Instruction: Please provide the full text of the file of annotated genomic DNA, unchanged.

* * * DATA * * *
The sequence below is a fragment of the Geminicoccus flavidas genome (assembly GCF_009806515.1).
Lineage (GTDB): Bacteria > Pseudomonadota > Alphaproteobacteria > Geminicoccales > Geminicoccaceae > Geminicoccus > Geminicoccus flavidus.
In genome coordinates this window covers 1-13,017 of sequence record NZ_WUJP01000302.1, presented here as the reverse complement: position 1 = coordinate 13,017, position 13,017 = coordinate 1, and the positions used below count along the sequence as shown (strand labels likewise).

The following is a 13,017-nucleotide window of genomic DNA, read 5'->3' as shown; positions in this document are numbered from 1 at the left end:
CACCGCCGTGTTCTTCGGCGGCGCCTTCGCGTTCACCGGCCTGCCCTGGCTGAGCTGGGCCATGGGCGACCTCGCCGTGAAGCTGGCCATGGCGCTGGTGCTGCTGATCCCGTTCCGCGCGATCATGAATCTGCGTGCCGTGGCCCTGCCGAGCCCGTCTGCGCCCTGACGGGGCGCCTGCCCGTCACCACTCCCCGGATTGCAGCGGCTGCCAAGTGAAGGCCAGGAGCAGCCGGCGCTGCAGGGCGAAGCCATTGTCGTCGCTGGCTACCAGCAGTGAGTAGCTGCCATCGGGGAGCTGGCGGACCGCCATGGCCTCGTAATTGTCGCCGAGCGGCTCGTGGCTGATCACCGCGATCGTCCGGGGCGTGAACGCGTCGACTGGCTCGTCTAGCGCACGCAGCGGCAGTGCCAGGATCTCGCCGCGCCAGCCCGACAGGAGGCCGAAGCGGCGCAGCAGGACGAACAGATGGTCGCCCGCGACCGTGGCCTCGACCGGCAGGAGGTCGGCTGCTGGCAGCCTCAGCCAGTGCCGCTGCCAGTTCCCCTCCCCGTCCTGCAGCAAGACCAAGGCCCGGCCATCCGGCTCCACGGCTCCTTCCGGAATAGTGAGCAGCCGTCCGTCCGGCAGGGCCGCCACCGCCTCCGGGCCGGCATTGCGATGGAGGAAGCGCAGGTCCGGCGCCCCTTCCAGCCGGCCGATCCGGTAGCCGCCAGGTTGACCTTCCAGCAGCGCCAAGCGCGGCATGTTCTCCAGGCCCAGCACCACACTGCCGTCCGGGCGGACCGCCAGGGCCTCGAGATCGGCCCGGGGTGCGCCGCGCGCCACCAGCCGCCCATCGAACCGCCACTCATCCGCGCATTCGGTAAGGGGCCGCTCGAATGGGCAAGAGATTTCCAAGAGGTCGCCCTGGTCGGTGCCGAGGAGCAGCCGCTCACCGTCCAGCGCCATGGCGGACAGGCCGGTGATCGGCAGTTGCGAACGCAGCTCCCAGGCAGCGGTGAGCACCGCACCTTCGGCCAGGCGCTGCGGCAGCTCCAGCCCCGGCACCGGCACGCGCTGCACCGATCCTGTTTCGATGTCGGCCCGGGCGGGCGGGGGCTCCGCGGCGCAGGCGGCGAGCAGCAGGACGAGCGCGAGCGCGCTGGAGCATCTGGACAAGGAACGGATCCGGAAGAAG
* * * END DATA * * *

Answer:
The sequence below is a fragment of the Geminicoccus flavidas genome (assembly GCF_009806515.1).
Lineage (GTDB): Bacteria > Pseudomonadota > Alphaproteobacteria > Geminicoccales > Geminicoccaceae > Geminicoccus > Geminicoccus flavidus.
In genome coordinates this window covers 1-13,017 of sequence record NZ_WUJP01000302.1, presented here as the reverse complement: position 1 = coordinate 13,017, position 13,017 = coordinate 1, and the positions used below count along the sequence as shown (strand labels likewise).

The following is a 13,017-nucleotide window of genomic DNA, read 5'->3' as shown; positions in this document are numbered from 1 at the left end:
CACCGCCGTGTTCTTCGGCGGCGCCTTCGCGTTCACCGGCCTGCCCTGGCTGAGCTGGGCCATGGGCGACCTCGCCGTGAAGCTGGCCATGGCGCTGGTGCTGCTGATCCCGTTCCGCGCGATCATGAATCTGCGTGCCGTGGCCCTGCCGAGCCCGTCTGCGCCCTGACGGGGCGCCTGCCCGTCACCACTCCCCGGATTGCAGCGGCTGCCAAGTGAAGGCCAGGAGCAGCCGGCGCTGCAGGGCGAAGCCATTGTCGTCGCTGGCTACCAGCAGTGAGTAGCTGCCATCGGGGAGCTGGCGGACCGCCATGGCCTCGTAATTGTCGCCGAGCGGCTCGTGGCTGATCACCGCGATCGTCCGGGGCGTGAACGCGTCGACTGGCTCGTCTAGCGCACGCAGCGGCAGTGCCAGGATCTCGCCGCGCCAGCCCGACAGGAGGCCGAAGCGGCGCAGCAGGACGAACAGATGGTCGCCCGCGACCGTGGCCTCGACCGGCAGGAGGTCGGCTGCTGGCAGCCTCAGCCAGTGCCGCTGCCAGTTCCCCTCCCCGTCCTGCAGCAAGACCAAGGCCCGGCCATCCGGCTCCACGGCTCCTTCCGGAATAGTGAGCAGCCGTCCGTCCGGCAGGGCCGCCACCGCCTCCGGGCCGGCATTGCGATGGAGGAAGCGCAGGTCCGGCGCCCCTTCCAGCCGGCCGATCCGGTAGCCGCCAGGTTGACCTTCCAGCAGCGCCAAGCGCGGCATGTTCTCCAGGCCCAGCACCACACTGCCGTCCGGGCGGACCGCCAGGGCCTCGAGATCGGCCCGGGGTGCGCCGCGCGCCACCAGCCGCCCATCGAACCGCCACTCATCCGCGCATTCGGTAAGGGGCCGCTCGAATGGGCAAGAGATTTCCAAGAGGTCGCCCTGGTCGGTGCCGAGGAGCAGCCGCTCACCGTCCAGCGCCATGGCGGACAGGCCGGTGATCGGCAGTTGCGAACGCAGCTCCCAGGCAGCGGTGAGCACCGCACCTTCGGCCAGGCGCTGCGGCAGCTCCAGCCCCGGCACCGGCACGCGCTGCACCGATCCTGTTTCGATGTCGGCCCGGGCGGGCGGGGGCTCCGCGGCGCAGGCGGCGAGCAGCAGGACGAGCGCGAGCGCGCTGGAGCATCTGGACAAGGAACGGATCCGGAAGAAG